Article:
Usually the flurry of talk about Willow Creek reservoir’s fishery this time of year centers around sharing stories of weekend family outings and catching big rainbow trout in Montana’s great outdoors. So, the recent run of stories about the complete draining of the reservoir, which will lead to an equally complete loss of its trout and tiger muskie populations, as well as all other aquatic life, has shocked many of us who consider the reservoir a valuable outdoor community resource, especially for families and anglers from Augusta, Great Falls and Helena (see articles in Helena IR, July 24, 25, 2019).
It’s been disappointing to learn that the plans to completely drain the reservoir for necessary dam repairs have been in the works for some time. However, the major parties involved, the Bureau of Reclamation and Greenfield Irrigation District, provided little opportunity for public engagement. It even appears like Montana’s Fish, Wildlife & Parks (FWP) fisheries division only learned about the dam repairs and water drawdown at the eleventh hour. At that point, it was too late to even consider the option of using temporary dam structures to keep some water in the reservoir, allowing many of the fish to survive while also allowing the main dam to be fixed under dry conditions. FWP even offered to help pay for that fish-saving option. It’s unfortunate the department wasn’t provided the opportunity to help coordinate and fund that plan earlier.
As a result, FWP is now lifting all fishing regulations at Willow Creek so that anglers have the opportunity for unlimited catch and harvest before the fish meet the fate of being stranded in an empty reservoir later this August. While that’s a decent last-ditch effort to take advantage of the public fishery resource, it shouldn’t be the end of how we resolve this situation.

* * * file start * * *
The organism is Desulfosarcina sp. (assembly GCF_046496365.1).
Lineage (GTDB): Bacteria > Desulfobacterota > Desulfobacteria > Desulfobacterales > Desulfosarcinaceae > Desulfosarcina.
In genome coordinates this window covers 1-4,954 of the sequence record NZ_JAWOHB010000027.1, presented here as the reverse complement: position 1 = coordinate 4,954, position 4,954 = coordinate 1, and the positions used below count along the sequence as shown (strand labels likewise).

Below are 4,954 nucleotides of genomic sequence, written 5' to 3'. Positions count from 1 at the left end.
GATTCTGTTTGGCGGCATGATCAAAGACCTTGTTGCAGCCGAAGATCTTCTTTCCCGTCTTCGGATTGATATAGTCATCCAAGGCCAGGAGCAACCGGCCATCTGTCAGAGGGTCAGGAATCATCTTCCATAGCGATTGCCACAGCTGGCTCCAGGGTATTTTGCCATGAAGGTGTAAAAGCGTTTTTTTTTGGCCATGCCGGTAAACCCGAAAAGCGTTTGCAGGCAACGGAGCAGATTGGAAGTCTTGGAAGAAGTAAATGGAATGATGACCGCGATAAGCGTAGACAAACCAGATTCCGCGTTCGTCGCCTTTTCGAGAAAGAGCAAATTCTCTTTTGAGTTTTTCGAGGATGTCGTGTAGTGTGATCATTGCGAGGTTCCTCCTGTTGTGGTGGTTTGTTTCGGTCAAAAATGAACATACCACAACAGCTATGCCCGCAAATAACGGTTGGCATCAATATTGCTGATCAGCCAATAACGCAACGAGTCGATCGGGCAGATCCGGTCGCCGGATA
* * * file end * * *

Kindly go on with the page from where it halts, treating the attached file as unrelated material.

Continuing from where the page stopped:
Once the work is done on the dam and Willow Creek reservoir is refilled, it will take years for the fishery to return. And that won’t happen by chance. All involved parties should begin planning together to bring back this fishery and recreational resources as quickly as possible. That plan should include enhancing aquatic habitat while the reservoir is drained, as well as considering improving public access sites. Once there’s water back in the reservoir, FWP should restock it. Specifically, using the older, larger rainbow trout raised at hatcheries for places like Canyon Ferry will help the Willow Creek fishery rebound faster than using eggs or fry. In the meantime, there should be mitigation for the loss of this resource within the larger Sun River watershed. Whether or not completely lowering the reservoir will impact the Sun with abnormal flows, changes in water temperature, or additional sediment, the multi-year loss of the Willow Creek fishery ought to be compensated with some efforts to enhance the river’s future fishery and recreational resource. Refilling the reservoir is also likely to have negative impacts on Sun River flows. Figuring out ways to minimize those impacts or mitigation against them will be essential. That might even include improvements to Greenfield Irrigation District infrastructure, such as ditch and headgate work, that could benefit water users and fish.
In the short-term, what’s happening at Willow Creek is a significant loss of aquatic life and public recreational opportunity. With a little effort, coordination, and funding, it can be a long-term gain for both of those, as well as for the people who depend on Willow Creek water.
Brian Neilsen of Great Falls represents Missouri River Flyfishers, and Will Trimbath of Helena represents the Pat Barnes chapter of Trout Unlimited.